Making Schools Safer Is Harder Than it Seems
There are many factors that parents take into consideration in evaluating the schools their children attend. But if they had to choose the most important, I think it would be safety ("NY educrats' plan to make schools less safe," New York Post, Jul. 29).
Under the Every Student Succeeds Act, schools are evaluated in part by their suspension rates. To make themselves look good, schools will game the system by simply stop suspending students. This is happening in school districts across the country.
Some reformers believe that suspensions were always counterproductive. They argue that supensions are responsible for the school-to-prison pipeline. If restorative justice could be shown to be more effective than suspensions, then I would agree with them. But it's hard to know the truth.
I don't believe that learning can take place when students and teachers don't feel safe. That's why I believe that suspensions are necessary. The key is to use them for clearly spelled out actions. I remember the changes I saw beginning in the late 1960s when the student rights revolution began. Until then, teachers acted in loco parentis. But after the U.S. Supreme Court in Goss v. Lopez held in 1975 that students had the right to due process for even the most minor misbehavior discipline, everything changed.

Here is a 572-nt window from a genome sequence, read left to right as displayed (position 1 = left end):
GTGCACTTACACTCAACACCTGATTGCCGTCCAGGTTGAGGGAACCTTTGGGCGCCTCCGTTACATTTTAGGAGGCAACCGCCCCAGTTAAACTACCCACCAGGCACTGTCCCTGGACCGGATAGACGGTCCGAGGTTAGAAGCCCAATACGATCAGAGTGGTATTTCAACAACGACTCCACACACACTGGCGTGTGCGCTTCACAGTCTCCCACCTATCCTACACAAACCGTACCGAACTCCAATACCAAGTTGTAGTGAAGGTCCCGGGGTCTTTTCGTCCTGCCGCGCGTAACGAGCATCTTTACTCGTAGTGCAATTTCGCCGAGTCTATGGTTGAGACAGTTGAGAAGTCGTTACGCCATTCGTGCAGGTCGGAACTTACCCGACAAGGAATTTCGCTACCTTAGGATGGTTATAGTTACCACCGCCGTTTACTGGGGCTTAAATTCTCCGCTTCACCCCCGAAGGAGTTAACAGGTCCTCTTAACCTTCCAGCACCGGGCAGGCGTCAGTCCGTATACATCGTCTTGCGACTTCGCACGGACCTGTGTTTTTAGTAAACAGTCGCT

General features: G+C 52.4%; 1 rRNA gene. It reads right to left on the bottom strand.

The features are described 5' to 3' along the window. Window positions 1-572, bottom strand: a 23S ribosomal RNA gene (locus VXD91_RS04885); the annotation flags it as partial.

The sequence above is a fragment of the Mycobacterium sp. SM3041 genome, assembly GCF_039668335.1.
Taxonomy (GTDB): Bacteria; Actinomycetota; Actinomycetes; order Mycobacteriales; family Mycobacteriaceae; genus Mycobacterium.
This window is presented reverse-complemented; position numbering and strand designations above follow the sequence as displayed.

Making matters worse, one year later the high court held in Wood v. Strickland that if teachers and principals knowingly violated a student's due-process rights, they would be subject to punitive damages. The result is seen today in the reluctance of anyone to address safety issues firmly. It's little wonder that safety remains the No. 1 concern of parents.